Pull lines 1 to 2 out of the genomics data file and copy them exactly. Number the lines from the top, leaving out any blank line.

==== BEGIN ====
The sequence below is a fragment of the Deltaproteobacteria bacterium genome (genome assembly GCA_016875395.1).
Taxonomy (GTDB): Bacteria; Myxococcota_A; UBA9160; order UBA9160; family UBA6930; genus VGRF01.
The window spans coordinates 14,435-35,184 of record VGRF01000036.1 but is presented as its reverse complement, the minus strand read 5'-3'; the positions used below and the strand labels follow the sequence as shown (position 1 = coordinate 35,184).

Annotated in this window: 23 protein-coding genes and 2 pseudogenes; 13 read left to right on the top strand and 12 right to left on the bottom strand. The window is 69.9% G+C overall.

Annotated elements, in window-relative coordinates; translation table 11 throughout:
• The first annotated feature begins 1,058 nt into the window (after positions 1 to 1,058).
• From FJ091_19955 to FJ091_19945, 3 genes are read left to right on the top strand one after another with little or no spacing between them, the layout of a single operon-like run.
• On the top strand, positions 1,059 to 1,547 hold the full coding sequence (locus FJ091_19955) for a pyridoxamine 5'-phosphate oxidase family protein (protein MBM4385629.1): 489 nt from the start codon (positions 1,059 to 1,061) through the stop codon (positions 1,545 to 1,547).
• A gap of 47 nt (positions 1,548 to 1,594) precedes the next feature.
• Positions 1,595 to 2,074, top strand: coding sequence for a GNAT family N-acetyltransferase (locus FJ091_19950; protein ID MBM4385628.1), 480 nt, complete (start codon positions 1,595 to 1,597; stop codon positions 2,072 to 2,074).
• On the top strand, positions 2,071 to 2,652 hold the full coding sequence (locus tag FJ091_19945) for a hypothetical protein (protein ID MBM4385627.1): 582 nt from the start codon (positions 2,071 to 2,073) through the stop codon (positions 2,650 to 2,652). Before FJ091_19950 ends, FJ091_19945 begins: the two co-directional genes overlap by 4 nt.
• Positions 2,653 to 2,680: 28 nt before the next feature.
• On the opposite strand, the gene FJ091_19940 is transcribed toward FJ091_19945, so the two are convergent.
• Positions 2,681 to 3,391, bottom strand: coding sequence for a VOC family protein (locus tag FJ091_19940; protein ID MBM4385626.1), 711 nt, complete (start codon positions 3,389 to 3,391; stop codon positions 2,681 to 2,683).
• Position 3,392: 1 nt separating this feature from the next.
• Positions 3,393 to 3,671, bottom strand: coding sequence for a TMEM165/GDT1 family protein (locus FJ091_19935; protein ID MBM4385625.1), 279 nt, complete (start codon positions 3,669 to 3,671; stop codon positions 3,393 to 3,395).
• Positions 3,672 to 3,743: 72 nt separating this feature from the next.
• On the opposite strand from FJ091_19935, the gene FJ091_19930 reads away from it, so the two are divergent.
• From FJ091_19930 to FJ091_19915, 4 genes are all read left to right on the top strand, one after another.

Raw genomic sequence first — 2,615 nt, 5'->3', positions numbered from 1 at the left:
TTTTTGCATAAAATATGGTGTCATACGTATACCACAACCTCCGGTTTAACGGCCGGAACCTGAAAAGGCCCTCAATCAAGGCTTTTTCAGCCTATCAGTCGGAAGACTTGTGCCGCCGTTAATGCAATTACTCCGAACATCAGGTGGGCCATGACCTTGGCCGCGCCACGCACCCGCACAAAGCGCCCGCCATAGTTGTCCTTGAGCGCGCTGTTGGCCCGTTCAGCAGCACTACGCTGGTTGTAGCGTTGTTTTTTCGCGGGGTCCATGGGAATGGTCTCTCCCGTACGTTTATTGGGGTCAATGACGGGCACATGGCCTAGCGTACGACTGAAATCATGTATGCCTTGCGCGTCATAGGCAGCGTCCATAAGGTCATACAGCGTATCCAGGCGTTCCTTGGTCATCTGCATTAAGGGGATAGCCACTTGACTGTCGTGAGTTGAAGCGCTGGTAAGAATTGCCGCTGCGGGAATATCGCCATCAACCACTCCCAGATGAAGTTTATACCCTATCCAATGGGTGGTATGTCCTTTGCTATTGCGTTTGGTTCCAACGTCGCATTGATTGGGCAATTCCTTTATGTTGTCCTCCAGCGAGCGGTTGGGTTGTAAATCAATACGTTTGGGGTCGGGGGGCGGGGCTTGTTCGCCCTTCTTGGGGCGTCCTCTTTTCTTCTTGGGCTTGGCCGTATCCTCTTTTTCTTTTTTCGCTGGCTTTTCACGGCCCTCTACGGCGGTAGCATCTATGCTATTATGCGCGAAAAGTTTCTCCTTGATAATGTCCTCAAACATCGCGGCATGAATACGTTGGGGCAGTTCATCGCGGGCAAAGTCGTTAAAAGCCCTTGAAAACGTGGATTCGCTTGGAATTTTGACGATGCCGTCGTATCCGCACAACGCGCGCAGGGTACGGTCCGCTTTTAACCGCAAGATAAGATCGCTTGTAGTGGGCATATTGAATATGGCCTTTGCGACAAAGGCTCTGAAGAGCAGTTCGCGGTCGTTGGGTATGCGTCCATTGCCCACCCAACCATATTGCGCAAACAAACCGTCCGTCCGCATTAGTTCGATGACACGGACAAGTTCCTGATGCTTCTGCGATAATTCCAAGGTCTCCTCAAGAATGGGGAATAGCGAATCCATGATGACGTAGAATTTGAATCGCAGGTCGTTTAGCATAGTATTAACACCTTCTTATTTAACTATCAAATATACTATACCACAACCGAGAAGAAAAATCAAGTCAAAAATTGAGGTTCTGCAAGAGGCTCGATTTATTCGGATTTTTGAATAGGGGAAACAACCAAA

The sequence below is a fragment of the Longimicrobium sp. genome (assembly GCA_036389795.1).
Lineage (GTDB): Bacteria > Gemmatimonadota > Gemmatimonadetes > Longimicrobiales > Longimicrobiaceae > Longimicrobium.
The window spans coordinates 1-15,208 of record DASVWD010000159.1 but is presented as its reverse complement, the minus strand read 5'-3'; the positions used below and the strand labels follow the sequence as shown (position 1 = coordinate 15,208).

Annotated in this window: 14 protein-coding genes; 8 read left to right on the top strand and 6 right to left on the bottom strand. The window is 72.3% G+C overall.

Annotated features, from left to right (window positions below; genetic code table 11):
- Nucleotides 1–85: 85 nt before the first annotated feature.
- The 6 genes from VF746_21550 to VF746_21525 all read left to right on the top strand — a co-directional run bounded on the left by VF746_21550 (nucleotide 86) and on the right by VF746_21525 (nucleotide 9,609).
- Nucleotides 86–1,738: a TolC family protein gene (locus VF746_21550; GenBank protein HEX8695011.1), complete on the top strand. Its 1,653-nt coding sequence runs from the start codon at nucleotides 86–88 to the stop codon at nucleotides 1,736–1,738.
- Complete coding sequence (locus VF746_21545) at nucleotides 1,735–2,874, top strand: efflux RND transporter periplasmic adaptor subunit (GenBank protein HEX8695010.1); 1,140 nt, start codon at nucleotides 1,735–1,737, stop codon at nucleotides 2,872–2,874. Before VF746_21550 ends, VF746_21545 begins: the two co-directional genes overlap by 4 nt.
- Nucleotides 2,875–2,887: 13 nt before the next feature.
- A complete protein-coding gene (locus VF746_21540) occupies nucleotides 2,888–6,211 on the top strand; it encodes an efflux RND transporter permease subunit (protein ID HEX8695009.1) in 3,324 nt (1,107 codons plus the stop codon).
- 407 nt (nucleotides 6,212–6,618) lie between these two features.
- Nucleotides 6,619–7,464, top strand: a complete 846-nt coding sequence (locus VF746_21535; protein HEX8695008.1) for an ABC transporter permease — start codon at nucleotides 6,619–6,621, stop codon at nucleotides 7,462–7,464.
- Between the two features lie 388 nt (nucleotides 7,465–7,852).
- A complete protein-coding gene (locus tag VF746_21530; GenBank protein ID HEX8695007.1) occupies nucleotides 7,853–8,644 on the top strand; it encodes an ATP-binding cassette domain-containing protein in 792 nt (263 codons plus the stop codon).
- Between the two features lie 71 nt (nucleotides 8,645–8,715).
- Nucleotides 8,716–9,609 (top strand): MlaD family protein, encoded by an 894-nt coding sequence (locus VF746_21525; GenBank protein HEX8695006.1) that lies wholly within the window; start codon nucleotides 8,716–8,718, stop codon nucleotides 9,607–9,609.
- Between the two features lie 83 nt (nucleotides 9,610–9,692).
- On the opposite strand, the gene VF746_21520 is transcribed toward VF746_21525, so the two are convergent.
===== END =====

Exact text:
The sequence below is a fragment of the Deltaproteobacteria bacterium genome (genome assembly GCA_016875395.1).
Taxonomy (GTDB): Bacteria; Myxococcota_A; UBA9160; order UBA9160; family UBA6930; genus VGRF01.